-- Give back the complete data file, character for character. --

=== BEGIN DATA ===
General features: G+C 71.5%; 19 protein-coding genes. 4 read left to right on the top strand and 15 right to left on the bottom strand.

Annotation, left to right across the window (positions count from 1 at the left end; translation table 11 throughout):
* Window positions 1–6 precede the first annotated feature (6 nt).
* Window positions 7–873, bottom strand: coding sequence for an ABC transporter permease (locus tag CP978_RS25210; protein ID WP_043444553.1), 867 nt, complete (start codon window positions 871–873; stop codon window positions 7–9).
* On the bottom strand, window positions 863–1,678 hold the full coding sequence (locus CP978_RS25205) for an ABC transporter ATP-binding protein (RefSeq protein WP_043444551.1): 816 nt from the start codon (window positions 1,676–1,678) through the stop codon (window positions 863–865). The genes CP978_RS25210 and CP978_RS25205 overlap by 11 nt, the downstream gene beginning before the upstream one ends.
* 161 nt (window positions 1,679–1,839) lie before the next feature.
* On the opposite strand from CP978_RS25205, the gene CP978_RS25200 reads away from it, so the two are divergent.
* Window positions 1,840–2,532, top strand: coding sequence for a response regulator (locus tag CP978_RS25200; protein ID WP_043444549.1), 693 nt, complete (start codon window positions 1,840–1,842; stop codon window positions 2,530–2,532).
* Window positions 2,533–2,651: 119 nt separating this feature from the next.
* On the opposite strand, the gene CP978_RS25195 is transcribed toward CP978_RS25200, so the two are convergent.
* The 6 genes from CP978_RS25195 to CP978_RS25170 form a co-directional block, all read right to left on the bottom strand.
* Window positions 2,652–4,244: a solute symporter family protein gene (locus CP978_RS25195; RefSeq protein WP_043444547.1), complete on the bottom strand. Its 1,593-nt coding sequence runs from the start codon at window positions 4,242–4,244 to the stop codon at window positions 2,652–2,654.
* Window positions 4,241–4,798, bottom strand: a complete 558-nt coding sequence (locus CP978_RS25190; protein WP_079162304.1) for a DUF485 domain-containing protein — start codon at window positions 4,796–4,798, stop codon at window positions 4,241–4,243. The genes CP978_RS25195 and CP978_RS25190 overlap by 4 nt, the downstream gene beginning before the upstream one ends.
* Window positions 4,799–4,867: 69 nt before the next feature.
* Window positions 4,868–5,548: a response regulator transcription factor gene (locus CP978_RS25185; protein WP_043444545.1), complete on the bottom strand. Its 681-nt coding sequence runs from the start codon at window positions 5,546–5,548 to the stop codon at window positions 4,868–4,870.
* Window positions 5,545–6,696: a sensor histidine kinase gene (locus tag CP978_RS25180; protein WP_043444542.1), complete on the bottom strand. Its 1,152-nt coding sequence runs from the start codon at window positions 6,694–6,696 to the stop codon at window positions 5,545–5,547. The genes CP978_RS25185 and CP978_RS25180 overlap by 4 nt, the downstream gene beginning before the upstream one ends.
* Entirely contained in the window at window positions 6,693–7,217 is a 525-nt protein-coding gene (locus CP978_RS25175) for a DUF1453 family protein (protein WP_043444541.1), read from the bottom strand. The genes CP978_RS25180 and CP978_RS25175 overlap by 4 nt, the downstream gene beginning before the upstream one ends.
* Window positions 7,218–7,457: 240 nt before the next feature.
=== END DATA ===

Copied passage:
General features: G+C 71.5%; 19 protein-coding genes. 4 read left to right on the top strand and 15 right to left on the bottom strand.

Annotation, left to right across the window (positions count from 1 at the left end; translation table 11 throughout):
* Window positions 1–6 precede the first annotated feature (6 nt).
* Window positions 7–873, bottom strand: coding sequence for an ABC transporter permease (locus tag CP978_RS25210; protein ID WP_043444553.1), 867 nt, complete (start codon window positions 871–873; stop codon window positions 7–9).
* On the bottom strand, window positions 863–1,678 hold the full coding sequence (locus CP978_RS25205) for an ABC transporter ATP-binding protein (RefSeq protein WP_043444551.1): 816 nt from the start codon (window positions 1,676–1,678) through the stop codon (window positions 863–865). The genes CP978_RS25210 and CP978_RS25205 overlap by 11 nt, the downstream gene beginning before the upstream one ends.
* 161 nt (window positions 1,679–1,839) lie before the next feature.
* On the opposite strand from CP978_RS25205, the gene CP978_RS25200 reads away from it, so the two are divergent.
* Window positions 1,840–2,532, top strand: coding sequence for a response regulator (locus tag CP978_RS25200; protein ID WP_043444549.1), 693 nt, complete (start codon window positions 1,840–1,842; stop codon window positions 2,530–2,532).
* Window positions 2,533–2,651: 119 nt separating this feature from the next.
* On the opposite strand, the gene CP978_RS25195 is transcribed toward CP978_RS25200, so the two are convergent.
* The 6 genes from CP978_RS25195 to CP978_RS25170 form a co-directional block, all read right to left on the bottom strand.
* Window positions 2,652–4,244: a solute symporter family protein gene (locus CP978_RS25195; RefSeq protein WP_043444547.1), complete on the bottom strand. Its 1,593-nt coding sequence runs from the start codon at window positions 4,242–4,244 to the stop codon at window positions 2,652–2,654.
* Window positions 4,241–4,798, bottom strand: a complete 558-nt coding sequence (locus CP978_RS25190; protein WP_079162304.1) for a DUF485 domain-containing protein — start codon at window positions 4,796–4,798, stop codon at window positions 4,241–4,243. The genes CP978_RS25195 and CP978_RS25190 overlap by 4 nt, the downstream gene beginning before the upstream one ends.
* Window positions 4,799–4,867: 69 nt before the next feature.
* Window positions 4,868–5,548: a response regulator transcription factor gene (locus CP978_RS25185; protein WP_043444545.1), complete on the bottom strand. Its 681-nt coding sequence runs from the start codon at window positions 5,546–5,548 to the stop codon at window positions 4,868–4,870.
* Window positions 5,545–6,696: a sensor histidine kinase gene (locus tag CP978_RS25180; protein WP_043444542.1), complete on the bottom strand. Its 1,152-nt coding sequence runs from the start codon at window positions 6,694–6,696 to the stop codon at window positions 5,545–5,547. The genes CP978_RS25185 and CP978_RS25180 overlap by 4 nt, the downstream gene beginning before the upstream one ends.
* Entirely contained in the window at window positions 6,693–7,217 is a 525-nt protein-coding gene (locus CP978_RS25175) for a DUF1453 family protein (protein WP_043444541.1), read from the bottom strand. The genes CP978_RS25180 and CP978_RS25175 overlap by 4 nt, the downstream gene beginning before the upstream one ends.
* Window positions 7,218–7,457: 240 nt before the next feature.